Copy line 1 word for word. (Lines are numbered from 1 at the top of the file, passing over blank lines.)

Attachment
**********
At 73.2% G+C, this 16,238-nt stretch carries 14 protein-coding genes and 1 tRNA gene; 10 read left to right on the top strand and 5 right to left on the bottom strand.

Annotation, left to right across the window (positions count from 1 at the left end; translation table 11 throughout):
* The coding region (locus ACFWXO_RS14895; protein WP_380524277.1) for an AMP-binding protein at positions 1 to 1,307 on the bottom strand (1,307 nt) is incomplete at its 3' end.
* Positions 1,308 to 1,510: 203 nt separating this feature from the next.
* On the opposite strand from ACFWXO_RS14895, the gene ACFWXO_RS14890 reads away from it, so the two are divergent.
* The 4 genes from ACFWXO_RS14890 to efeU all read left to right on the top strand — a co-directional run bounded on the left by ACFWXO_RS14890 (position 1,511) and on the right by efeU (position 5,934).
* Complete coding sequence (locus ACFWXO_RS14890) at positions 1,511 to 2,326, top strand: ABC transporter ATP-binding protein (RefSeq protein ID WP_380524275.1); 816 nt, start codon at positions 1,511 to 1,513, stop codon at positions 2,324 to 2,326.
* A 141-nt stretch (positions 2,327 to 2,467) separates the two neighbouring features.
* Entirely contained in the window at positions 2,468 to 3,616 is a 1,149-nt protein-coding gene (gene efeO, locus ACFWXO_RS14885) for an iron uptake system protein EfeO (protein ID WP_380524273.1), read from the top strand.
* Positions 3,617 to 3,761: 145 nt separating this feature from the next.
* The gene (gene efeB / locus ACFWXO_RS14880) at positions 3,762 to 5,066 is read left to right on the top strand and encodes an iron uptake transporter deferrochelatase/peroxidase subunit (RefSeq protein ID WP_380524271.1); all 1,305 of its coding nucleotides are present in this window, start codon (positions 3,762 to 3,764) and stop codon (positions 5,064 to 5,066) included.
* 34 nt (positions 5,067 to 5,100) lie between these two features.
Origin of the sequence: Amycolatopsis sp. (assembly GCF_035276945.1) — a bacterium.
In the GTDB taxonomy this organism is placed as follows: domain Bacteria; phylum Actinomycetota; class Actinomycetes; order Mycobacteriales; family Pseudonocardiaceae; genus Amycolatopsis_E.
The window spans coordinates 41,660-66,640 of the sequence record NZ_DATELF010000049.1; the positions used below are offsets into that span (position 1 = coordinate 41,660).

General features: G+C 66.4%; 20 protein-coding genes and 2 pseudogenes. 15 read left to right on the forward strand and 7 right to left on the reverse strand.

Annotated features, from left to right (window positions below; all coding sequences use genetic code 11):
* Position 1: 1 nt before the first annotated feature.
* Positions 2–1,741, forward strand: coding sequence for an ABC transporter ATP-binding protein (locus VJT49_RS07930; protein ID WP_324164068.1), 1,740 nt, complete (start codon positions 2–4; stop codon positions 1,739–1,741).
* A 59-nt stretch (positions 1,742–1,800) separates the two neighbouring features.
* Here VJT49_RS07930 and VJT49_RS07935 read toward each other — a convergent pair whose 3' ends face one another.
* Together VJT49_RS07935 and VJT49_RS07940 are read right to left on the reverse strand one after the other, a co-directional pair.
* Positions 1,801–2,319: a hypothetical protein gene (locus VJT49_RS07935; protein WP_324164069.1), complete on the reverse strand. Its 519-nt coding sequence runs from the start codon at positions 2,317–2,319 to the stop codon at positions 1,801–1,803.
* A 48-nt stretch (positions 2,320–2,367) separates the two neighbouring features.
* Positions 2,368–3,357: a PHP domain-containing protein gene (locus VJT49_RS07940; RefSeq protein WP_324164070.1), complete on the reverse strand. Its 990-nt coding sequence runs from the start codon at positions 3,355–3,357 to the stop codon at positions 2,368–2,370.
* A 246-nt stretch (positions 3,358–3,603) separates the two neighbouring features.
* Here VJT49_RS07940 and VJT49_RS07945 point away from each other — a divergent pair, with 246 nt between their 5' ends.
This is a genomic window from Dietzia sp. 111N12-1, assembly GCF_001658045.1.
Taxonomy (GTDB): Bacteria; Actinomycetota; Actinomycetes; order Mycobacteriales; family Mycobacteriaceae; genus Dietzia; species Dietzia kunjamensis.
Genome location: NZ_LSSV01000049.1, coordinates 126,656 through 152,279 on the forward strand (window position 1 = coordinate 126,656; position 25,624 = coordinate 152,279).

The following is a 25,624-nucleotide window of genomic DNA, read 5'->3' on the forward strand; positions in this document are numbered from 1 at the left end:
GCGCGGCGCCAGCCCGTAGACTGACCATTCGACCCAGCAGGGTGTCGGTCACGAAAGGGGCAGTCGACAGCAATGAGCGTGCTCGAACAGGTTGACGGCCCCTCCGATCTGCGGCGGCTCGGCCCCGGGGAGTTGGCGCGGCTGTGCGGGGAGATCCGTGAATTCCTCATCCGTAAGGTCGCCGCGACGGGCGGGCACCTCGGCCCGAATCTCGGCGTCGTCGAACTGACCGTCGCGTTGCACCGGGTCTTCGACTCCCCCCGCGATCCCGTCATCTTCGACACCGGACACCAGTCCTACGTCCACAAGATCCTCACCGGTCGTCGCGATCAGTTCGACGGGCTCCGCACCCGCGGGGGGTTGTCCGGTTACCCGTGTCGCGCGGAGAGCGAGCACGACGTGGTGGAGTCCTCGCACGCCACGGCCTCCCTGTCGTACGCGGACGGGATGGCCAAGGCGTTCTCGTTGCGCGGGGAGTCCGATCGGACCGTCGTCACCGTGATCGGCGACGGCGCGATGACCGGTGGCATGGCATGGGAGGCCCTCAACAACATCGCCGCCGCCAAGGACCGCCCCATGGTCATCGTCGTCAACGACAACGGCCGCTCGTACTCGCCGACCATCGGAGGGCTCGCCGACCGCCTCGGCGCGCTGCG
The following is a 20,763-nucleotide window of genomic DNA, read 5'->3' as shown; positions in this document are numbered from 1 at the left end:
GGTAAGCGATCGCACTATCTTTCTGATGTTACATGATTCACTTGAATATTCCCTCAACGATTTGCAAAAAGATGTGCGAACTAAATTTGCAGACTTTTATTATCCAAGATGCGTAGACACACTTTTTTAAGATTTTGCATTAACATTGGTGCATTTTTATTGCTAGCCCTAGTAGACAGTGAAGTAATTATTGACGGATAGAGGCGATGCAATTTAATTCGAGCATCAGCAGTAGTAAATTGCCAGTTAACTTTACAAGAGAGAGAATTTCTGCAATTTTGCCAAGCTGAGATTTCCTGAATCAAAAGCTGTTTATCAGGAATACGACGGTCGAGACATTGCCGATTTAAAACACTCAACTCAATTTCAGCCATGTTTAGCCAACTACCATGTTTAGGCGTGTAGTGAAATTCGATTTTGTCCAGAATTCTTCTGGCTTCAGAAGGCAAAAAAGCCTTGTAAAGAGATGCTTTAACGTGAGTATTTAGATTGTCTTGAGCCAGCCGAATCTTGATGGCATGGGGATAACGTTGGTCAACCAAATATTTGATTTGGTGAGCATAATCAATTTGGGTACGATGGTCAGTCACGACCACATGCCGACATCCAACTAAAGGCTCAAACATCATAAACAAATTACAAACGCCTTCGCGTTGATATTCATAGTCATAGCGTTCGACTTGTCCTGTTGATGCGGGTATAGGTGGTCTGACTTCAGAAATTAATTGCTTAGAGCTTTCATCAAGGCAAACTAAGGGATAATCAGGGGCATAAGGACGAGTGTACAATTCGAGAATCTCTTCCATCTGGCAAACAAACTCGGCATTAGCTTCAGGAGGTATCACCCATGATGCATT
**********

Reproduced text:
At 73.2% G+C, this 16,238-nt stretch carries 14 protein-coding genes and 1 tRNA gene; 10 read left to right on the top strand and 5 right to left on the bottom strand.